Minnesota’s teacher-licensing system is broken—and should be overhauled, beginning by consolidating the two state agencies that administer it, the state’s Office of the Legislative Auditor said in a report released March 4.
There isn’t any easy way to summarize just how convoluted this all gets over the report’s 100 pages, which detail the state’s “complex, unclear, and confusing” system, to quote from auditor James Nobles’ letter. But are a sampling of some of the findings:
The split between the state’s board of teaching, which sets licensing requirements, and the state education department, which makes decisions about licensing and issues licenses, blur the lines about duties and accountability, confusing teachers and leading to finger-pointing among agency officials.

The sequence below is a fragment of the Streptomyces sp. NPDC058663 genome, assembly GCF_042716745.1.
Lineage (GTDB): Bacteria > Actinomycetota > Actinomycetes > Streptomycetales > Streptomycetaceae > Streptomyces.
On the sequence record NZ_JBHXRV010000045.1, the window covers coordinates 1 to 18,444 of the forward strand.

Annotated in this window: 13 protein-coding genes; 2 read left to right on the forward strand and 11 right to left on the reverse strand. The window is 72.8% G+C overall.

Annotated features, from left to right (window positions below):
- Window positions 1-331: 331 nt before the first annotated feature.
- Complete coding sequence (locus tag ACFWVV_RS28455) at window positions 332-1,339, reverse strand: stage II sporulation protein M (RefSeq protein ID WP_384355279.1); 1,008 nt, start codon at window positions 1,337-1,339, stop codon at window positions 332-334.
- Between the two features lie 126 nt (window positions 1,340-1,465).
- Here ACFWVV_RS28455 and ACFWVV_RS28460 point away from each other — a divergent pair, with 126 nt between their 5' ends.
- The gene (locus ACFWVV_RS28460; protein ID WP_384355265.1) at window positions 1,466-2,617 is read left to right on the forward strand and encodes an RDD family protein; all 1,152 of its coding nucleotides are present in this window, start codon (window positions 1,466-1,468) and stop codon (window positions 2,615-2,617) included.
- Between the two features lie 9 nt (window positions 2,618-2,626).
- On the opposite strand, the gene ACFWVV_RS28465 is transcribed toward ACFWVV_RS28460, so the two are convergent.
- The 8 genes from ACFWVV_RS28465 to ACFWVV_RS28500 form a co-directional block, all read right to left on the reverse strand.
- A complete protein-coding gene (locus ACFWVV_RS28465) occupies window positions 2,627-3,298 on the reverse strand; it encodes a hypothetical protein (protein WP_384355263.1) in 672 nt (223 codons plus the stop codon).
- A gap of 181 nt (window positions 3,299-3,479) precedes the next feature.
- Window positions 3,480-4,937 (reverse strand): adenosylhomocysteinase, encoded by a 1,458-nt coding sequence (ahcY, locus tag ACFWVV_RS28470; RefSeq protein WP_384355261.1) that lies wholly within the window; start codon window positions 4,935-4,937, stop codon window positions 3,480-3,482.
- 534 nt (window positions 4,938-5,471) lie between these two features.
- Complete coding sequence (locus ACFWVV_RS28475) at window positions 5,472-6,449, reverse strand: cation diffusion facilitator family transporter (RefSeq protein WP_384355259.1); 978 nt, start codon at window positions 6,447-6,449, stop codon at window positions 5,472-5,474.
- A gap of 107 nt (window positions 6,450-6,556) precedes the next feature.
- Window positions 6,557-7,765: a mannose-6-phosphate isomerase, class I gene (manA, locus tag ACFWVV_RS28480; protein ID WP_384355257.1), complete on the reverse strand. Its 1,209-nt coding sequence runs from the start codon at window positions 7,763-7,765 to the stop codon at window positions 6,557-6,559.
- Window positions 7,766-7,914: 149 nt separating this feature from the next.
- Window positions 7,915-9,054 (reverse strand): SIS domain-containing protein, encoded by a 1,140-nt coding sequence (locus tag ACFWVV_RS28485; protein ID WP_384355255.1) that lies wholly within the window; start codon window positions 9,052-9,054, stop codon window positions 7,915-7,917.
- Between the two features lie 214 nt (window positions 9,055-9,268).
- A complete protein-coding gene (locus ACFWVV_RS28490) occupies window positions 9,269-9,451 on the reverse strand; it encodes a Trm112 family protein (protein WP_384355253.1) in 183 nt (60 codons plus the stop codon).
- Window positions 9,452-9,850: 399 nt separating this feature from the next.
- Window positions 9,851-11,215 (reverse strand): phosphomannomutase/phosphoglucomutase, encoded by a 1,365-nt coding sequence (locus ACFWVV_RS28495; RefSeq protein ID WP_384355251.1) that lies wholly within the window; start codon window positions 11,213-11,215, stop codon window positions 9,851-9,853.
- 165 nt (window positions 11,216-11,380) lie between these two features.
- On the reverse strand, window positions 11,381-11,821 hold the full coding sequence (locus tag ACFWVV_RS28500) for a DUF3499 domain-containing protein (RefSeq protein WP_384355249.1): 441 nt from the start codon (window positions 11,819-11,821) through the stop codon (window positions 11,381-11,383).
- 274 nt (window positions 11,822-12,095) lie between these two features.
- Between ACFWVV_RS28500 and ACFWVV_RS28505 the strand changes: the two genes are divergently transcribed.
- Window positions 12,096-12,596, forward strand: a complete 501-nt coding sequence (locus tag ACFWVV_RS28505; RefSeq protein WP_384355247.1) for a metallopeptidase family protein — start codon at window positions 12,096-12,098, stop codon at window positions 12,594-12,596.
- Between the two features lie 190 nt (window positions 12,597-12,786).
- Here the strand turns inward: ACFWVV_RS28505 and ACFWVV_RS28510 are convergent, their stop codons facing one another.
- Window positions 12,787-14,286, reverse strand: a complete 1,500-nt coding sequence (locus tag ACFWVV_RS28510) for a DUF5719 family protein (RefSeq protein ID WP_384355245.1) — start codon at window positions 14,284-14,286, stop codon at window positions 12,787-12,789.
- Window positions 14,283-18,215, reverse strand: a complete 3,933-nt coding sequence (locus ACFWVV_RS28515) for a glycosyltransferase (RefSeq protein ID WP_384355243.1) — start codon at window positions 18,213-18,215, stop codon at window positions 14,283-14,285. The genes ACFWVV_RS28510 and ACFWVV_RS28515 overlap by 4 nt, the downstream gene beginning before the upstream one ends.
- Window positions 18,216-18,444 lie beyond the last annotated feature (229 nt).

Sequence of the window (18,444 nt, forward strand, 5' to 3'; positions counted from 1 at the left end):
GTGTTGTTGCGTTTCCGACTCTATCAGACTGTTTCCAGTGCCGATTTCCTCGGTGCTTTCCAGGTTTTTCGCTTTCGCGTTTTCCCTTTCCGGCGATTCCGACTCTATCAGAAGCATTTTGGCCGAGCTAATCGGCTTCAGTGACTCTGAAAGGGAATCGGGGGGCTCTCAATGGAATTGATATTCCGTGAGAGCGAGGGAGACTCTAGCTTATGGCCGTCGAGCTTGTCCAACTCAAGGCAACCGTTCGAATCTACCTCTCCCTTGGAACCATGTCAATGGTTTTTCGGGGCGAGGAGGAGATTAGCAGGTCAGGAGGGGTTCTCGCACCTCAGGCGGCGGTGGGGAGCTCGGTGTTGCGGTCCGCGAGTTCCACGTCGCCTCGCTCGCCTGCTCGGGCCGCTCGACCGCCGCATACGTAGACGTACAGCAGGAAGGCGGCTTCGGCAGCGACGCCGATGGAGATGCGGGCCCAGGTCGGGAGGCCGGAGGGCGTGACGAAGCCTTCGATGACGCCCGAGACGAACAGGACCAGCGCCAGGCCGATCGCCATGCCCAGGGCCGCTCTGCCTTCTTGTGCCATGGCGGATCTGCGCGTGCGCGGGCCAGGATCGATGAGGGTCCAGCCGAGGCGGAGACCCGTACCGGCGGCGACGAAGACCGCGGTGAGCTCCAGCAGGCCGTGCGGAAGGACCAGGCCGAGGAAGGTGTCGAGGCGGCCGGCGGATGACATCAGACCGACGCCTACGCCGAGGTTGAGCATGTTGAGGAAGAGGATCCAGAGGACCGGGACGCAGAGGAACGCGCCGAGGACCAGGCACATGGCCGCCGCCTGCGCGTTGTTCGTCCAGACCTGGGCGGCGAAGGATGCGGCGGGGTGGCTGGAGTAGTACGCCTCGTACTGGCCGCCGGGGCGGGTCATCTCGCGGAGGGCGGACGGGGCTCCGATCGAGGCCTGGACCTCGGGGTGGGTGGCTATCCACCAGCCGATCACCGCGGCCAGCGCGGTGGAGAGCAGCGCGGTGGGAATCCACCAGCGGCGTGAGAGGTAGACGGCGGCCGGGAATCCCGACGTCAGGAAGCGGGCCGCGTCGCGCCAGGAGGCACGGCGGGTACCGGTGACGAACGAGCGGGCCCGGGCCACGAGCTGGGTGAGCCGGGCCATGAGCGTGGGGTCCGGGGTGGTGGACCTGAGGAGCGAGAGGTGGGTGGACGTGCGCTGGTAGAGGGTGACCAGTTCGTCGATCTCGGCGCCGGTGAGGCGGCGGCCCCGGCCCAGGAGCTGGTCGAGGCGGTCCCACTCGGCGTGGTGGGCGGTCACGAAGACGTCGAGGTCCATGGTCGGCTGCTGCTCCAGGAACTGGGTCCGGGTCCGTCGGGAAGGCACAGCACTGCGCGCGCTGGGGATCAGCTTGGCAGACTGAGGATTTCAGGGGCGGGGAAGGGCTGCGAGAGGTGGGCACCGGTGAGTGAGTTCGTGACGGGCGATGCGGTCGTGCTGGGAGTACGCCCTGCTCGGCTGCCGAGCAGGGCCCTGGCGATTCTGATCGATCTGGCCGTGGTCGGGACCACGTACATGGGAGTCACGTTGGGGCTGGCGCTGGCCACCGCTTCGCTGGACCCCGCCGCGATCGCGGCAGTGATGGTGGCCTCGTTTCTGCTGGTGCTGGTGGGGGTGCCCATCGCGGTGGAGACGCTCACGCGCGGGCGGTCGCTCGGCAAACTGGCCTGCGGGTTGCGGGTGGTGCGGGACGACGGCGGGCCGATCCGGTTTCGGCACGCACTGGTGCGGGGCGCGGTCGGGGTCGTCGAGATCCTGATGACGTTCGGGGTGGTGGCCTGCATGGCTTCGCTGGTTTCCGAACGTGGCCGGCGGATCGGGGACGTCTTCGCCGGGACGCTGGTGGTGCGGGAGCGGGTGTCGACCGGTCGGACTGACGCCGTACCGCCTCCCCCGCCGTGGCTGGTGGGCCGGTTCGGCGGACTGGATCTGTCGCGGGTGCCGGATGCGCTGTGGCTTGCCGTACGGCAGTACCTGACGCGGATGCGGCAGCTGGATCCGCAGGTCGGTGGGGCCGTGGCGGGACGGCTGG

The state’s licensing statutes and the regulations carrying them out don’t even use the same terms to describe the same type of licenses.
Multiple loopholes and exceptions to the rules, combined with a series of legislative changes over the past five years, have further complicated the issues.
When it denies licenses, the state often doesn’t provide teacher candidates with enough information about why.